Sources of Inspiration
Some of the objects & scenes which provided inspiration and the textures and words which resulted.
Burial ground, South Uist, Outer Hebrides
The ancient churchyard at Howmore, South Uist. The stones here are encrusted with vividly coloured lichen. (Lichen provided some of the dyes used to make tweed.) At first sight the Hebrides are not very colourful places but if you look carefully there are dazzling colours to be found in unlikely places. The colours seem even brighter in the rain for some reason.
Rocks on North Uist
It was holidays in North Uist that aroused my interest in geology. I collected rocks in my pockets when beachcombing and we took them back home to Norfolk. Then when I moved to Skye we carried them back up north again so they're now very well-travelled. There seem to be an infinite number of colours and patterns. The colours are much brighter when the rocks are wet.
Boulders, North Uist, Outer Hebrides
In Ch. 1 of EMOTIONAL GEOLOGY I describe the North Uist beach: "White sand, crystalline, colourless, slithering between my fingers, dusting my boots; castaway seaweed; scattered shells like broken beads, precious and useless. Elephantine lumps of rock, humbug boulders, striped and stratified, like a pile of collapsed deckchairs."
Linda with her nautical quilt
This is a quilt I made for my husband when he was living on the Isle of Harris in a house by the sea. I used striped fabrics, mostly shirtings. It was my attempt to make something nautical that looked antique and faded.
Neist Point, Isle of Skye
"Once again the landscape seems to me somehow male: the sudden corners of escarpments, the steep drops of sea-cliffs, the projecting grassy knolls seem to suggest the limbs and joints of a giant recumbent body - shoulders, elbows, knees." [Chapter 18 of EMOTIONAL GEOLOGY]
Snow scene on Skye
Snow lasts on the Cuillin well into the spring. (In 2006 there was a fresh fall in the third week of May.) This is a photo of the mostly uncultivated garden we had on Skye. It was surrounded by croft land with a view of the Cuillin mountains beyond. By allowing the grass to grow long we provided cover and food for all sorts of wildlife including brown hares and weasels. I've included this photo because I'm fascinated by the colours we call white, which we think are white, but aren't. I'm interested in colour/lack of colour, both in my writing and my quilts and I've explored this again (plus the wildlife) in my third novel, STAR GAZING, some of which is set on Skye in winter.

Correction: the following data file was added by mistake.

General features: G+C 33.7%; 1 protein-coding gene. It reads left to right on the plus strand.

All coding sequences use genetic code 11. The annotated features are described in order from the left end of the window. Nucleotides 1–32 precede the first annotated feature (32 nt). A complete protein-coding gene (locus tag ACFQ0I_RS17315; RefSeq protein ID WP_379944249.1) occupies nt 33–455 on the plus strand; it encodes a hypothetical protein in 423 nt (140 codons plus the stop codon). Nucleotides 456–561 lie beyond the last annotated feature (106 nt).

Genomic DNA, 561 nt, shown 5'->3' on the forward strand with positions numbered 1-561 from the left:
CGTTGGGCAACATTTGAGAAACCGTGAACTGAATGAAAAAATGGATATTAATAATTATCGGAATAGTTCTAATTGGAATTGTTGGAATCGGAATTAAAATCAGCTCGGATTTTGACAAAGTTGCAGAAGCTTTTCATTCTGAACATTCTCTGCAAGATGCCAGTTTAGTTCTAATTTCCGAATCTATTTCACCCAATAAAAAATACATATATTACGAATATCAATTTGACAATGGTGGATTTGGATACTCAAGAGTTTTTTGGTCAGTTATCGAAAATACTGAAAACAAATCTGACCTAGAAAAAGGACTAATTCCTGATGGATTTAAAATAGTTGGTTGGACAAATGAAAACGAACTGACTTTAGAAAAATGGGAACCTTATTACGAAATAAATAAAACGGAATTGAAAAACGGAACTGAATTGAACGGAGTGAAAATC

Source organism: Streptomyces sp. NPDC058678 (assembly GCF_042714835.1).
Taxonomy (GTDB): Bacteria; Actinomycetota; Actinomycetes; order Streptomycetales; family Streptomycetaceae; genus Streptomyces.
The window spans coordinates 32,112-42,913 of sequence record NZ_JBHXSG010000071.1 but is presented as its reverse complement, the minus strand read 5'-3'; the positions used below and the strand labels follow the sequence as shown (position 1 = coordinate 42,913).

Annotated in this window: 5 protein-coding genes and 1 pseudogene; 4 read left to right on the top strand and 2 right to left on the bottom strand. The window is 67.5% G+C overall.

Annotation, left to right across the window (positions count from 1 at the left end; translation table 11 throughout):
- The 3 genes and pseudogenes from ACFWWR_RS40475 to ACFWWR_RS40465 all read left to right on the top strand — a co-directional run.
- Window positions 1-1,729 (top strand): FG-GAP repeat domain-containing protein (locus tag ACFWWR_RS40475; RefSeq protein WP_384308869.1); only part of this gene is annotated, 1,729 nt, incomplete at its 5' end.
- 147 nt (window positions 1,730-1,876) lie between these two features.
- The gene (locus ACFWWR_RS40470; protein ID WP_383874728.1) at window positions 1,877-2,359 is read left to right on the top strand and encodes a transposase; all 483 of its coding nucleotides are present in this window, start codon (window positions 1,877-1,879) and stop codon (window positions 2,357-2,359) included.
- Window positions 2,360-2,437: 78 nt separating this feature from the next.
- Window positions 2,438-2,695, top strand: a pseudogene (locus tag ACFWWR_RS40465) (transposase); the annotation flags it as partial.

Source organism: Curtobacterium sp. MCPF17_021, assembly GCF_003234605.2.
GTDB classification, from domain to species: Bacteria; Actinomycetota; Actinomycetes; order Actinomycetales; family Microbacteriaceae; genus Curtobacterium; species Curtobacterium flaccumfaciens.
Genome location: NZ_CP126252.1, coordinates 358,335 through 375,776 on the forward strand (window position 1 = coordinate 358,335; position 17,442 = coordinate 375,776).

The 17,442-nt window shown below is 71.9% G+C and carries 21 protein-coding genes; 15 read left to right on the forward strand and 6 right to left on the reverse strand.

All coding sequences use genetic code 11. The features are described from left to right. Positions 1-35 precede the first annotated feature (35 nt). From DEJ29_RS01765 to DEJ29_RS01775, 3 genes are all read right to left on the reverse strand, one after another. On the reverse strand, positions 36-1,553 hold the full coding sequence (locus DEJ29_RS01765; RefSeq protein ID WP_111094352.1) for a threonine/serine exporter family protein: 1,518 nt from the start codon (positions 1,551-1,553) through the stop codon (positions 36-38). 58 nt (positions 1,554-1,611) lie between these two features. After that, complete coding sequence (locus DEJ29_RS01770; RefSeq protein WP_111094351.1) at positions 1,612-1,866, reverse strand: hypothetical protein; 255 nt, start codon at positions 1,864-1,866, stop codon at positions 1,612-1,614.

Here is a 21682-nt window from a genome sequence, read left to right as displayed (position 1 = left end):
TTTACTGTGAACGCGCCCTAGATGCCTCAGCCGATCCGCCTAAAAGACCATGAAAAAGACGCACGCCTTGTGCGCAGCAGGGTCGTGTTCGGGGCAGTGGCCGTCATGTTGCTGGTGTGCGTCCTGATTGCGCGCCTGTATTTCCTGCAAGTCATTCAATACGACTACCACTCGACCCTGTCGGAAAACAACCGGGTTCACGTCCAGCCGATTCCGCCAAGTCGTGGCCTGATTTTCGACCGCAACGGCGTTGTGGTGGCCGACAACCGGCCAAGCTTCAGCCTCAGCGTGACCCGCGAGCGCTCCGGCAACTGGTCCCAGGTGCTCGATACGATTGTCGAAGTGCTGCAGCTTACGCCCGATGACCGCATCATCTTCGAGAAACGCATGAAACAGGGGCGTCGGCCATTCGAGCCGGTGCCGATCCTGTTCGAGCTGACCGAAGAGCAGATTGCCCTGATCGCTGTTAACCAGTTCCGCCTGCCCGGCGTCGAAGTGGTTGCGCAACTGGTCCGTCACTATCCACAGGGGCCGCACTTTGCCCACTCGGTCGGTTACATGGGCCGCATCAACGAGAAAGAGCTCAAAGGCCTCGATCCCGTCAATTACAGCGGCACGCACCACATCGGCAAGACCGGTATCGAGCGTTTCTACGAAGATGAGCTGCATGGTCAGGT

The Delirium Quilt
A quilt designed when I was confined to bed with 'flu which maybe accounts for the colour scheme and the dubious inclusion of purple gingham. The main part of the quilt is made up of 16 blocks that are constructed in exactly the same way but look very different because of the use of colour. The triangle pattern in the corners and border is known as "Flying Geese". I love the language of quilting. Old quilt block patterns often have names associated with the natural world: Bear's Paw, Turkey Tracks, Birds in the Air, Ocean Waves.
I wrote a passage in A LIFETIME BURNING in which childless Flora fantasises about having twins. She recalls a photo of herself and her twin brother as babies in furry hoods, "as cosy and identical as broad beans in their downy pod." I thought I'd just imagined this image until I came across this photo of me as a toddler.
Elgol, Isle of Skye
This is my favourite place on Skye. Foxgloves grow amongst the rocks and the area is a haunt of student geologists on field trips. The honeycomb effect in the rock is caused by weathering. Soft rock has eroded more quickly than hard rock. Elgol is one of the few places on Skye I'd recommend visiting in foul weather. It's just as beautiful and even more exciting, as you can see from Adam Burton's photo elsewhere on the site.
A small wallhanging which I made very quickly without really knowing what I was doing or why. (I normally plan quilts very carefully and take a long time designing them.) It wasn't until I'd finished it and stared at it for a while that I realised it must have been a response to the constantly repeated images of the 9/11 destruction. This was my first attempt at embellishing a quilt with beads, sequins and embroidery. I hand-dyed the coloured fabric myself.
Rannoch Moor, Scotland
This photograph was adapted for the cover of EMOTIONAL GEOLOGY. Adam Burton's photo was actually taken on Rannoch Moor on the mainland, one of the bleakest, most eerie places in Scotland. I chose this photo for the cover of EG because a solitary tree features in the Epilogue, standing as a symbol of survival. You see many such trees in the Highlands and islands, defying the elements, but the weather is actually less harmful than the depredations of deer and sheep. Historically, the wilderness of the Highlands is man-made (with the help of sheep) and a great deal of effort is now going into re-foresting with native trees.